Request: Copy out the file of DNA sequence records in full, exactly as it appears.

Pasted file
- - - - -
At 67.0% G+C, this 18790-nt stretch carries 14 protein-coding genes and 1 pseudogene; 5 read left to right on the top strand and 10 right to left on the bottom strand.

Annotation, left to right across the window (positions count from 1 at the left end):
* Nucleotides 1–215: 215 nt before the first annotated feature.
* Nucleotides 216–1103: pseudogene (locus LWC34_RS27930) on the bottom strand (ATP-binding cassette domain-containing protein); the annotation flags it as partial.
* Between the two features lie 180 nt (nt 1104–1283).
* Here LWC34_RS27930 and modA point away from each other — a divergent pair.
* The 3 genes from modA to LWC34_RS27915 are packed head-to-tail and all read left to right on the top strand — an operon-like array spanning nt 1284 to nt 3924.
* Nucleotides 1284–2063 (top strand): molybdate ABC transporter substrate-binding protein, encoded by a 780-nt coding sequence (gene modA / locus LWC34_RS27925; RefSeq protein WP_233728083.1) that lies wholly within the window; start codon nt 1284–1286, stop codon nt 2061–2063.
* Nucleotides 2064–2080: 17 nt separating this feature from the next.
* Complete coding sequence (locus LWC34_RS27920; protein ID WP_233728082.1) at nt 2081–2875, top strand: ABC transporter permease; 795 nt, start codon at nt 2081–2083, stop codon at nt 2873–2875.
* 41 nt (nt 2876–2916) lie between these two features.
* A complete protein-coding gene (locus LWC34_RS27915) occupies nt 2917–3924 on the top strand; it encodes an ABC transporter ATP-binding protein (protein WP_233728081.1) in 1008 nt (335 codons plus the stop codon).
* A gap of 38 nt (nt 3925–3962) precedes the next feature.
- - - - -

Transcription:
At 67.0% G+C, this 18790-nt stretch carries 14 protein-coding genes and 1 pseudogene; 5 read left to right on the top strand and 10 right to left on the bottom strand.

Annotation, left to right across the window (positions count from 1 at the left end):
* Nucleotides 1–215: 215 nt before the first annotated feature.
* Nucleotides 216–1103: pseudogene (locus LWC34_RS27930) on the bottom strand (ATP-binding cassette domain-containing protein); the annotation flags it as partial.
* Between the two features lie 180 nt (nt 1104–1283).
* Here LWC34_RS27930 and modA point away from each other — a divergent pair.
* The 3 genes from modA to LWC34_RS27915 are packed head-to-tail and all read left to right on the top strand — an operon-like array spanning nt 1284 to nt 3924.
* Nucleotides 1284–2063 (top strand): molybdate ABC transporter substrate-binding protein, encoded by a 780-nt coding sequence (gene modA / locus LWC34_RS27925; RefSeq protein WP_233728083.1) that lies wholly within the window; start codon nt 1284–1286, stop codon nt 2061–2063.
* Nucleotides 2064–2080: 17 nt separating this feature from the next.
* Complete coding sequence (locus LWC34_RS27920; protein ID WP_233728082.1) at nt 2081–2875, top strand: ABC transporter permease; 795 nt, start codon at nt 2081–2083, stop codon at nt 2873–2875.
* 41 nt (nt 2876–2916) lie between these two features.
* A complete protein-coding gene (locus LWC34_RS27915) occupies nt 2917–3924 on the top strand; it encodes an ABC transporter ATP-binding protein (protein WP_233728081.1) in 1008 nt (335 codons plus the stop codon).
* A gap of 38 nt (nt 3925–3962) precedes the next feature.